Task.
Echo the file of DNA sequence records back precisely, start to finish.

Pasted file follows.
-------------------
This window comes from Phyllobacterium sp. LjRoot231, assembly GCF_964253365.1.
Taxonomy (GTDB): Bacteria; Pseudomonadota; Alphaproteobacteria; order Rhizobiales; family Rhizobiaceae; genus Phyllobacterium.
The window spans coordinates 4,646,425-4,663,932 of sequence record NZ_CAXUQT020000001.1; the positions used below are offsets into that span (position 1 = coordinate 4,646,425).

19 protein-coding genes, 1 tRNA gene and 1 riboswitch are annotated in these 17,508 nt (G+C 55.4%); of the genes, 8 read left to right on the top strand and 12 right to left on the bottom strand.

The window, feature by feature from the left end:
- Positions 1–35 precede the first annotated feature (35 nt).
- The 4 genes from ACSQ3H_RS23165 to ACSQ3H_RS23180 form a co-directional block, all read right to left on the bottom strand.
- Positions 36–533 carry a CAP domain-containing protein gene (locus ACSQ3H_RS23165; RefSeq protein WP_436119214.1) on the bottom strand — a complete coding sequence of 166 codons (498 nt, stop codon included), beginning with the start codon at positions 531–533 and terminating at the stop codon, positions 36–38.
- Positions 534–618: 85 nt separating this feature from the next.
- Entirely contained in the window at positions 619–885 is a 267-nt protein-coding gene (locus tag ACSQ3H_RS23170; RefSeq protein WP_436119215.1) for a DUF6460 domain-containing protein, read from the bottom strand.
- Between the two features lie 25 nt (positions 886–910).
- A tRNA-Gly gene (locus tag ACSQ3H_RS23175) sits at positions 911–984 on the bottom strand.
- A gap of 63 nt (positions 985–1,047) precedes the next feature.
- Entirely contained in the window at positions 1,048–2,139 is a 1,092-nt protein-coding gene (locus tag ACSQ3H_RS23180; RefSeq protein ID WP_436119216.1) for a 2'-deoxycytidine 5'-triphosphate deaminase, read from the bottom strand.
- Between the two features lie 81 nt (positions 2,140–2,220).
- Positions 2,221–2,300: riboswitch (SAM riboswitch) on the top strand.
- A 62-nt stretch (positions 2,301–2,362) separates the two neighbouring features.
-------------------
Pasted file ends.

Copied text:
This window comes from Phyllobacterium sp. LjRoot231, assembly GCF_964253365.1.
Taxonomy (GTDB): Bacteria; Pseudomonadota; Alphaproteobacteria; order Rhizobiales; family Rhizobiaceae; genus Phyllobacterium.
The window spans coordinates 4,646,425-4,663,932 of sequence record NZ_CAXUQT020000001.1; the positions used below are offsets into that span (position 1 = coordinate 4,646,425).

19 protein-coding genes, 1 tRNA gene and 1 riboswitch are annotated in these 17,508 nt (G+C 55.4%); of the genes, 8 read left to right on the top strand and 12 right to left on the bottom strand.

The window, feature by feature from the left end:
- Positions 1–35 precede the first annotated feature (35 nt).
- The 4 genes from ACSQ3H_RS23165 to ACSQ3H_RS23180 form a co-directional block, all read right to left on the bottom strand.
- Positions 36–533 carry a CAP domain-containing protein gene (locus ACSQ3H_RS23165; RefSeq protein WP_436119214.1) on the bottom strand — a complete coding sequence of 166 codons (498 nt, stop codon included), beginning with the start codon at positions 531–533 and terminating at the stop codon, positions 36–38.
- Positions 534–618: 85 nt separating this feature from the next.
- Entirely contained in the window at positions 619–885 is a 267-nt protein-coding gene (locus tag ACSQ3H_RS23170; RefSeq protein WP_436119215.1) for a DUF6460 domain-containing protein, read from the bottom strand.
- Between the two features lie 25 nt (positions 886–910).
- A tRNA-Gly gene (locus tag ACSQ3H_RS23175) sits at positions 911–984 on the bottom strand.
- A gap of 63 nt (positions 985–1,047) precedes the next feature.
- Entirely contained in the window at positions 1,048–2,139 is a 1,092-nt protein-coding gene (locus tag ACSQ3H_RS23180; RefSeq protein ID WP_436119216.1) for a 2'-deoxycytidine 5'-triphosphate deaminase, read from the bottom strand.
- Between the two features lie 81 nt (positions 2,140–2,220).
- Positions 2,221–2,300: riboswitch (SAM riboswitch) on the top strand.
- A 62-nt stretch (positions 2,301–2,362) separates the two neighbouring features.